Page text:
HMS C1 passes line of battleships, lead by HMS Dreadnought.
There are plenty of boats to board in London but how about stepping on board a genuine Cold War submarine? If you take a day trip to Chatham Dockyard then you can see what it’s like inside HMS Ocelot. To say that it’s cramped would be a massive understatement, it’s like you’re walking through corridors of pipes and dials and the doors (if you can even call them doors!) are the same size as a dinner plate. You almost have to be an acrobat to squeeze yourself through them. That line of buildings you can see at the back of the photo is where they filmed a lot of scenes for Call The Midwife – whenever you see a nun cycling along the docks that’s invariably where they are.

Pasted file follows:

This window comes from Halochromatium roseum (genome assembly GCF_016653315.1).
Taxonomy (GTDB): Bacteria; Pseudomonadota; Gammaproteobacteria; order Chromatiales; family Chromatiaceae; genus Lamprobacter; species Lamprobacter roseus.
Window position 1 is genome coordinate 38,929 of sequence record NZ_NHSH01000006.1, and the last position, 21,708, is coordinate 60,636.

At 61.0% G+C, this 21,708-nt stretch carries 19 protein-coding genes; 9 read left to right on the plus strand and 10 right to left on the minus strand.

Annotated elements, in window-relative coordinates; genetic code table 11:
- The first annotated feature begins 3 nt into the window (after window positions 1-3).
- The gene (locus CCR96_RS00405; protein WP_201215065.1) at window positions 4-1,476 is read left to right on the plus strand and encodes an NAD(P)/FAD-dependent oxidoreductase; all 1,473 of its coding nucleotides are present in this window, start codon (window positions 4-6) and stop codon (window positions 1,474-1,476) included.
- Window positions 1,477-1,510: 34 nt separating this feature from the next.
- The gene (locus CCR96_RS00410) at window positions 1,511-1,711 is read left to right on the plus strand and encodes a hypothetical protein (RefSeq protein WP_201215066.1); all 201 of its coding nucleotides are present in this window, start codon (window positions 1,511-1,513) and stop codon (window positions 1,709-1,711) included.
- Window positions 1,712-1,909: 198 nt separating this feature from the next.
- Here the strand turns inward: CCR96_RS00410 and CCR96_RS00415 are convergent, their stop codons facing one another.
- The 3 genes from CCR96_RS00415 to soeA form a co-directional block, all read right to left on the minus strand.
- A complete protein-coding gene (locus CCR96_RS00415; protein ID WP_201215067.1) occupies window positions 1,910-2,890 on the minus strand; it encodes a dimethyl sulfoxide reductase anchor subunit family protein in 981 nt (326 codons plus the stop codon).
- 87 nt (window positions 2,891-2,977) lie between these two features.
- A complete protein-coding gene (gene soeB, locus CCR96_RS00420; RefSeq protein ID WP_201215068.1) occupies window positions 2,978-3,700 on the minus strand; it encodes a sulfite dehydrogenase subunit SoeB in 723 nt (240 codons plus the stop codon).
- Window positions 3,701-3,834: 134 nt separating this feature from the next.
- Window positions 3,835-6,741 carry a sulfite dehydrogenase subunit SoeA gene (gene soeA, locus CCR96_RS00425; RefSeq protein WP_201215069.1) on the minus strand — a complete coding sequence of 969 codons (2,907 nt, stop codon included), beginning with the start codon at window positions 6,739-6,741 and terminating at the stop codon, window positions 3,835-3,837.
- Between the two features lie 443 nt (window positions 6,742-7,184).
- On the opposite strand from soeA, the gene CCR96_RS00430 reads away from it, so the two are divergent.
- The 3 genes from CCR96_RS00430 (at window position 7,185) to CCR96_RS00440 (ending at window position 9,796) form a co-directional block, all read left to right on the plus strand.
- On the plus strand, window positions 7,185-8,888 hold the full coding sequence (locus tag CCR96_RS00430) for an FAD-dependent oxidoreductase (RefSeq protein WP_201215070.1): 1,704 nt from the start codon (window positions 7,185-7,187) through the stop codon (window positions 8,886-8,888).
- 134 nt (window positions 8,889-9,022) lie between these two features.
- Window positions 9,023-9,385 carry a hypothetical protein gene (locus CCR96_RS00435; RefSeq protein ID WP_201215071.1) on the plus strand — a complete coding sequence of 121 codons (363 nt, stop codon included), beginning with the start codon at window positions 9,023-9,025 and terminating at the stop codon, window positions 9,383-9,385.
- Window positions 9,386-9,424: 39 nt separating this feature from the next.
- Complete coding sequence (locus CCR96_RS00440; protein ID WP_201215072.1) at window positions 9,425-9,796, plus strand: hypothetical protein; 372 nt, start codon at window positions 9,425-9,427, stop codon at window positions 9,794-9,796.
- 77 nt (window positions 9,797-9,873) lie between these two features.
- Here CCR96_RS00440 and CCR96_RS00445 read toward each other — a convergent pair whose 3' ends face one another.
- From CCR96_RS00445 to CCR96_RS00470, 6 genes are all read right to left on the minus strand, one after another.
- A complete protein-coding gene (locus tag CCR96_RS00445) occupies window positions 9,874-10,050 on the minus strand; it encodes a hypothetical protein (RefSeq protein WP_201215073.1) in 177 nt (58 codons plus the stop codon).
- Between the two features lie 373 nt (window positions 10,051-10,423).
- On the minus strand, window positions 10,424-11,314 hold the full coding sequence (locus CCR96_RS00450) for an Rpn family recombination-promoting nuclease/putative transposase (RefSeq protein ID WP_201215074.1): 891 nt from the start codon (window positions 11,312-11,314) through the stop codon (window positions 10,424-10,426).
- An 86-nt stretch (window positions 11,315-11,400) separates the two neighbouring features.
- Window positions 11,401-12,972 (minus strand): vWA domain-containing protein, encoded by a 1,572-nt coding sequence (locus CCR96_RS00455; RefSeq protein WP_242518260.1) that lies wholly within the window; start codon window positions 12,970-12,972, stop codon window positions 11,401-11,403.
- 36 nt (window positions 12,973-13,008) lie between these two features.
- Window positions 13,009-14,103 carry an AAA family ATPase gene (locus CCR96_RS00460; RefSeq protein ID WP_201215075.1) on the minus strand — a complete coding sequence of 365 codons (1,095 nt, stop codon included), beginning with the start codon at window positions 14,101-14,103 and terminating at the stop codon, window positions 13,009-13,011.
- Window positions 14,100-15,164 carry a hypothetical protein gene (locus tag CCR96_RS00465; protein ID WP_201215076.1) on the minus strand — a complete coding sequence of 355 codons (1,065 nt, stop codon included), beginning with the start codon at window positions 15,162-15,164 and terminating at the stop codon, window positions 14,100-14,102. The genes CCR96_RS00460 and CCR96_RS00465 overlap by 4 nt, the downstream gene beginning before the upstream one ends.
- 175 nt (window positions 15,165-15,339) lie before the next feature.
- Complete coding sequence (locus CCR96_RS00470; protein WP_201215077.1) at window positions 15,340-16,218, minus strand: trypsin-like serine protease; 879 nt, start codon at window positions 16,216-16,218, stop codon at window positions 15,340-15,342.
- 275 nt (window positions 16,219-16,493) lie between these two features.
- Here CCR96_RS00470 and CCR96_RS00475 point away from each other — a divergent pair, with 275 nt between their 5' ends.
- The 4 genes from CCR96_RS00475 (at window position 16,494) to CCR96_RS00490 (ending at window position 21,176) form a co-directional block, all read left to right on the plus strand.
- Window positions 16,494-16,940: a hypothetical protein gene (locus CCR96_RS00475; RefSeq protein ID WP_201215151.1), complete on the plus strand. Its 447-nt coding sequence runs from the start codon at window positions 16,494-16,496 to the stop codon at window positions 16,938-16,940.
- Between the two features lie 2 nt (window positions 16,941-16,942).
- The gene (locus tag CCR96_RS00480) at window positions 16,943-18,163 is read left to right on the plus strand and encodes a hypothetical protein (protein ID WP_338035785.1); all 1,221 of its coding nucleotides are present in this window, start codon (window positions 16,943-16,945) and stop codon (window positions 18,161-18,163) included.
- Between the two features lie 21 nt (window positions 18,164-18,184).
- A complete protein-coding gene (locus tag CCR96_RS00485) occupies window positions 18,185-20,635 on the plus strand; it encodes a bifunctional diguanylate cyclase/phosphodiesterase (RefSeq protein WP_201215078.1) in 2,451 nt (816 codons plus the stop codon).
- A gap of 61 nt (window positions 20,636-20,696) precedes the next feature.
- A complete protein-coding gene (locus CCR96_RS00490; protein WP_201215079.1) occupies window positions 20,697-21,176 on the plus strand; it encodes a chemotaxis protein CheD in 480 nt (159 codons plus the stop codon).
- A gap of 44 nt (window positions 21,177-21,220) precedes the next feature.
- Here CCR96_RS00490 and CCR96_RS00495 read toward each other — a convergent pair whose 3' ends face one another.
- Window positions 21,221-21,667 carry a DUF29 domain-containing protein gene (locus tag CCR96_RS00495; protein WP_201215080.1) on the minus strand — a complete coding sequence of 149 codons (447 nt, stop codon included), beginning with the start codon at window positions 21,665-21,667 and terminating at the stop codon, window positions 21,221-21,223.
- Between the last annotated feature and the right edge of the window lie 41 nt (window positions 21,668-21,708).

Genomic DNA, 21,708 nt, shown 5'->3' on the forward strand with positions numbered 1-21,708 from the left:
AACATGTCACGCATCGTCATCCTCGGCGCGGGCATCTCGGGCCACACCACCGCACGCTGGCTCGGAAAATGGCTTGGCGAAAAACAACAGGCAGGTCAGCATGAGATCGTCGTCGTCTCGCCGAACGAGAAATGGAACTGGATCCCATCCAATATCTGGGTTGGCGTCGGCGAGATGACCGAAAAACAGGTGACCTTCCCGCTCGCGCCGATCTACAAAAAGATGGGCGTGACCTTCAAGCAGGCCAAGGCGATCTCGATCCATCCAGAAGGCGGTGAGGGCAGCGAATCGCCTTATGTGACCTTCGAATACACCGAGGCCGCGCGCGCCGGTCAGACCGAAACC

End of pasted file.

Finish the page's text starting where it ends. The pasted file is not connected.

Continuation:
British submarine HMS A5.
HMS A5 was built in Barrow-in-Furness, launched in March 1904 and commissioned on 11 February 1905. Her displacement was 190 tons surfaced, length 105 feet, beam 12.5 feet and a draught of 10.5 feet, so she was tiny by today’s standards or even those of the immediate post war era. The A5’s engines were powered by petrol and she had a range of approximately 300 miles. Her armament consisted of two 18-inch bow torpedo tubes and she carried 4 torpedoes, two in the tubes and two spare. A5’s crew consisted of 2 officers and 9 ratings.
HMS X1, Royal Navy submarine.
HMS Thetis (N25)